a woman looks tired at work while her coworker looks on in concern

Work and Cancer - To Disclose or Not?

The questions came all hours of the night and day. What was I going to do? Do I keep working? Do I tell them about my cancer? Will I be fired? What is going to happen to me? The cancer wasn’t causing me to be sick at all, but it was the unending questions regarding maintaining a full-time job while fighting cancer that was debilitating.

Everyone is different

I started researching the workplace and illness. I learned that many go to work every single day with full-time jobs while simultaneously going through treatment. Many scale their work hours down to part-time jobs while others take some time off and return to full-time status as their disease diminishes and they regain strength and energy. Everyone is different, however. While some are able to maintain a healthy work-life balance, others are not able to.

Self evaluation and balance

There’s a healthy balance in knowing what your body will allow and when you need to rest. You have to take into account your mental capacity, your physical capacity and ultimately your emotional capacity as cancer affects all of this. Personally, most days I forget that I am sick and working allows me to maintain balance and normalcy, but I do fight fatigue quite often and try to combat that as best I can. We have to self-evaluate our own strengths and limitations, as they do not look the same and can change at any given moment.

Remember, you are still you

You’ve decided to return to work on a full-time basis and have landed a job interview, but there’s that elephant in the room. Do you disclose your disease in an interview?

Well, let’s think! Does your cancer define you? It absolutely does not! Did your cancer grant you the skill sets, integrity, and character that qualifies you for the job for which you are applying? Of course not! At this point, I believe this is a personal decision that each individual person must make for himself or herself.

Disclosing in the interview

The interview? What about your first day on the job? You don’t want to come in with an “oh by the way” kind of thing, so in my opinion, if you are comfortable disclosing in the interview at the “tell me about yourself”, that is strictly up to you and acceptable to do so. It shows your strength and resilience. I have been very open about my disease since diagnosis; therefore, I am open and honest with a prospective employer. Many patients are very private and do not want to talk about their disease to their family not to mention a prospective employer, so again, it’s up to the patient.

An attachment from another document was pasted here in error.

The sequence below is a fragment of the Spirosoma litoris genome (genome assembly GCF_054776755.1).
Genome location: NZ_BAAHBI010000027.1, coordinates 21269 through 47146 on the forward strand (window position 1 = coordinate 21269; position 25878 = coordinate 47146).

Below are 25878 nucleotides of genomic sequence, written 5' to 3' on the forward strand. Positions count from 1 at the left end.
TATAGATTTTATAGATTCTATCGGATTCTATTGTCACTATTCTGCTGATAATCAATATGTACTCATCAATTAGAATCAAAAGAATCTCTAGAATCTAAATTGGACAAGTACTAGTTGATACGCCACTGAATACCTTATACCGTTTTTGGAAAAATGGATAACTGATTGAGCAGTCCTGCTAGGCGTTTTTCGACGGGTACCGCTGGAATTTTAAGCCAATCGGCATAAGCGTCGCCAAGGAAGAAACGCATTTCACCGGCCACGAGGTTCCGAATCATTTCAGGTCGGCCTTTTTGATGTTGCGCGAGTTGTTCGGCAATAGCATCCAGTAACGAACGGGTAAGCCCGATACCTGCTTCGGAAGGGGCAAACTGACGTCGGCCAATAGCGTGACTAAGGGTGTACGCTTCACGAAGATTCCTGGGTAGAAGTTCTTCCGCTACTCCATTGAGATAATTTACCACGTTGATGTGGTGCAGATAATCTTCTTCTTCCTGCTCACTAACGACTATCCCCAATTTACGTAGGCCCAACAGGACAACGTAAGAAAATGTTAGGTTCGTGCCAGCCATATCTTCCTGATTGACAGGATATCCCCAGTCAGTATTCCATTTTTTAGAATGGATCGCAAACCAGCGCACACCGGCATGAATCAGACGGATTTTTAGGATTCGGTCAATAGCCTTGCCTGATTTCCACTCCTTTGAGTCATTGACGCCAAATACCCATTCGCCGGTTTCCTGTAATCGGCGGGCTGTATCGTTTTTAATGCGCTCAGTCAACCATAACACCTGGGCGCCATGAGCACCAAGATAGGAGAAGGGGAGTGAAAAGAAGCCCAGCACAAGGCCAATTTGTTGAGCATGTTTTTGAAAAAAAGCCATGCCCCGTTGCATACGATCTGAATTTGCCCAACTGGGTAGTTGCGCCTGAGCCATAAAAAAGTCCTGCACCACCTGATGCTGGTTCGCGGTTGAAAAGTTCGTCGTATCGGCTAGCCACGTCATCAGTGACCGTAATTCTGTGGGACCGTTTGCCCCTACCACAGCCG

Disclosing to my current employer

Just prior to my diagnosis, I was hired at a local tourism office when the incidental finding notated nodules in both of my lungs. I was undergoing multiple tests, a surgery involving a hospital stay, and more testing, so I decided that I needed to tell my boss about my situation. I wasn’t sure what was on the other side, but I was required to miss numerous days of work as my doctors were 90 miles away and I had exhausted all of my leave.

I chose to be open and honest about my absences. Was this required? No. I was not required by any law to disclose any medical or personal information to my employer. They could not legally ask me questions per the state statutes in my state although an “at will” state. However, I made the decision to ask for a meeting and explained my circumstances. My supervisor at the time was very grateful and appreciative of my honesty and extremely supportive. They were even willing to work with me and allow me to work part-time if I so desired. I realize that my experience with my employer is not definitive of most. Many are often fired or asked to resign due to disease. It’s strictly situational and circumstantial, unfortunately.

I disclosed my lung cancer...now what?

Once you have disclosed to an employer, you’ve done your part. Your illness is not who you are, but something that happened to you. Keep doing you. When you need a break or a day off, ask for it.

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